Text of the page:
Opinion //

Astrology has allowed me to be more accepting of myself

Archaic cultural archetypes can still have value in our lives

astrology

It’s 1 AM on Monday morning and this house party in Marrickville is looking quite grim. Some gatecrasher has decided that the horrendous brown leather couch taking up most of the dance floor is the perfect place to leave their equally horrendous (and now beer-soaked) tweed jacket. In the backyard 8-10 bare chested queer hipsters have decided they’d rather play naked chop suey than slop their way through Mandy’s terrible taste in ‘Japanese Noise’.  It’s both a jungle and a riot, but it’s one that leaves me feeling strangely unfulfilled. I head to the porch to hang out with a group of sad Inner-West comedians who are now coming down from another extremely average MDMA trip. I’m getting comfortable with my tribe, there’s warmth and cigarettes and moth-eaten doggy blankets and I might even might start snoozing off, until someone raises the ever divisive subject of astrology.

Out of nowhere the conversation is in high-gear. Where just seconds ago Jeremy was despondently lamenting the price of Banh Mi, he is now passionately asserting that he is in fact, definitely a Leo. Madge gets her Aries on and begins to contest everyone on everything. Out of nowhere 3 Geminis appear in the doorway. They are lit from behind by the $50 light machine the host bought from DJ Warehouse. The group blisses out. ‘They’re so beautiful.’ The three musketeers are deeply offended, confused but also smitten. In their helpless ego-confusion they run back to the bathroom to butt-fuck each other instead. Sarah tells me her spirit animal is the rhino, which means she has a penchant for food-play. The one who raised the subject, ‘Neo’, sits smugly in the corner finishing her joint and rubbing her clit under the doggy blankets — far from typical Capricorn behaviour.

Again, as at every party I attend, I am left in a situation where I must desperately reconcile the meaningful cultural archetypes I am attached to with the reality of who people really are and what they are really doing. Do my Pisces friends like me? Or do they get kicks out of scrutinising my insecurities? Maybe I should find myself a Scorpio man to dominate me like my Aunt suggested. I wonder if Hugh is still mad at me for stealing his brie. Oh whatever, I concede, it’s probably my rebellious Jupiter in Sagittarius.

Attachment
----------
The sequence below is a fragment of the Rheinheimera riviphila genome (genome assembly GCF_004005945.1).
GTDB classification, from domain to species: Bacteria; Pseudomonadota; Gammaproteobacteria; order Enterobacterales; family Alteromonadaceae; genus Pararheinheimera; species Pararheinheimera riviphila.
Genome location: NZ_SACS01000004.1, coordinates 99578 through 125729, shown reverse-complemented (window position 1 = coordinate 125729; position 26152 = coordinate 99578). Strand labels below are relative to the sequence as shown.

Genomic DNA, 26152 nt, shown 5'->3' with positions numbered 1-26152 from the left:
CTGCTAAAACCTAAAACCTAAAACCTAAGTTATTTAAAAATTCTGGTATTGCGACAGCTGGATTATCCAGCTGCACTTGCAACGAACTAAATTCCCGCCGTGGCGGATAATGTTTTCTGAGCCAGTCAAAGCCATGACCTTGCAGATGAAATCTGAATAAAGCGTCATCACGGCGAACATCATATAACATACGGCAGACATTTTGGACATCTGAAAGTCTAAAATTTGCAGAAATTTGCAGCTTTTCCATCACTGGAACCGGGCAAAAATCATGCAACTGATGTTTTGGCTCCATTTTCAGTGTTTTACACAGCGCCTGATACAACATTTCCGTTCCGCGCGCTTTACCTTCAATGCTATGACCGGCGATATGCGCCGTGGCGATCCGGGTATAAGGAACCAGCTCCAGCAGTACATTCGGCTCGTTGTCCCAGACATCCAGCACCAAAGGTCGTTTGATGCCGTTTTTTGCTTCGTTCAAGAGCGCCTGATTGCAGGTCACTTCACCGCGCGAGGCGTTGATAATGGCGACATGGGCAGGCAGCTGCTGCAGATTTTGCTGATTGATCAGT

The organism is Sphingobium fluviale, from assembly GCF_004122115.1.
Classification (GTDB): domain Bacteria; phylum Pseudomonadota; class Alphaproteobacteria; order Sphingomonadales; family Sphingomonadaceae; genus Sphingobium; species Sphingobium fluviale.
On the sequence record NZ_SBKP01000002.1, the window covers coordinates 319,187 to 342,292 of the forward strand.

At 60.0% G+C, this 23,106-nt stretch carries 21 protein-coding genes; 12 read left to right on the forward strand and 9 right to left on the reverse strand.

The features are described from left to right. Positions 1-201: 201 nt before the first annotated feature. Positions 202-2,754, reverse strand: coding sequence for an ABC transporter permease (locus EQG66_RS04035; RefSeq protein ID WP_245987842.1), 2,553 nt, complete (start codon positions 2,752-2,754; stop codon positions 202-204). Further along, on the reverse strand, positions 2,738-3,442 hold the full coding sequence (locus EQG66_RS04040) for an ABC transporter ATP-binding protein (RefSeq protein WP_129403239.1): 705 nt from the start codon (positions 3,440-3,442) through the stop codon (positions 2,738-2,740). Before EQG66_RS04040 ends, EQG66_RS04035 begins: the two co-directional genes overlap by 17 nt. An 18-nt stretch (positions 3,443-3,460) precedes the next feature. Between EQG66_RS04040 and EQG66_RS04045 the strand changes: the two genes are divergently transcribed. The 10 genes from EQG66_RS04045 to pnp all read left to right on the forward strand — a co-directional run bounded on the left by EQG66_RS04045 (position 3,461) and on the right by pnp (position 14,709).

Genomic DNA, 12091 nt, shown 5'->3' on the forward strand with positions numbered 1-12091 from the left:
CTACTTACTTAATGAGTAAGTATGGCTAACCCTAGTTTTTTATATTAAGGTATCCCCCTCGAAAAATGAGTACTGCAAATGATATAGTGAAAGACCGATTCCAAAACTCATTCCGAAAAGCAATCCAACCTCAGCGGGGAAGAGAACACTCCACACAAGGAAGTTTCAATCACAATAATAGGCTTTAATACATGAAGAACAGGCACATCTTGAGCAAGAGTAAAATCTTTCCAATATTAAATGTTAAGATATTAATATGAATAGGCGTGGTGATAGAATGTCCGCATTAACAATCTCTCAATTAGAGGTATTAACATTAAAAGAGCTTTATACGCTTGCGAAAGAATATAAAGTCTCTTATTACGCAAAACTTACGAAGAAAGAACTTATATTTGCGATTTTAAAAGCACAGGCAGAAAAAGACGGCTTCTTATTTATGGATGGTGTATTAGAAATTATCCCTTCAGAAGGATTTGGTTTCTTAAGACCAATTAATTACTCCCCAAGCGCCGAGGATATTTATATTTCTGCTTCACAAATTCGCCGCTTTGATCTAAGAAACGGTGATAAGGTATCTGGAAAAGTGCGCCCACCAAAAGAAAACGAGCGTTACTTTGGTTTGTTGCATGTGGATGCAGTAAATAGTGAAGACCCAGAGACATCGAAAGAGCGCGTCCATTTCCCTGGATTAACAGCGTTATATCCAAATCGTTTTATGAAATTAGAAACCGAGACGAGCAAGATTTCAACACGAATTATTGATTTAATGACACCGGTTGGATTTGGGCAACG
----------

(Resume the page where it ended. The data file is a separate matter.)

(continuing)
Sarah finishes telling the group about her molars, and after a deeply uncomfortable but contemplative silence, Jeremy speaks up about what it was like to incarnate on Earth. He says he remembers what is was like to be a soul, to be in his eternal non-physical perspective. He says he remembers the feeling of diving through the Leo stargate, and the feeling of his chosen astrological planetary aspects locking into place in his energetics as he descended to the surface of the planet.

I just stare at Neo glumly, scanning her now dull pancake face for any sign of confirmation. Is this real? And why would she know the answer? Maybe it’s a reflection of my unmet childhood need for reassurance, or maybe it’s my Sun in Libra. Maybe it’s worth having mystical ways of understanding our personalities, and maybe our dreams and cosmic connections are worth being interested in. But does all this change who we are? Does it change who we think we are? How do we measure these changes? And who can tell me what is real? I get up and move to the kitchen for a glass of water.

Art: Rebekah Wright

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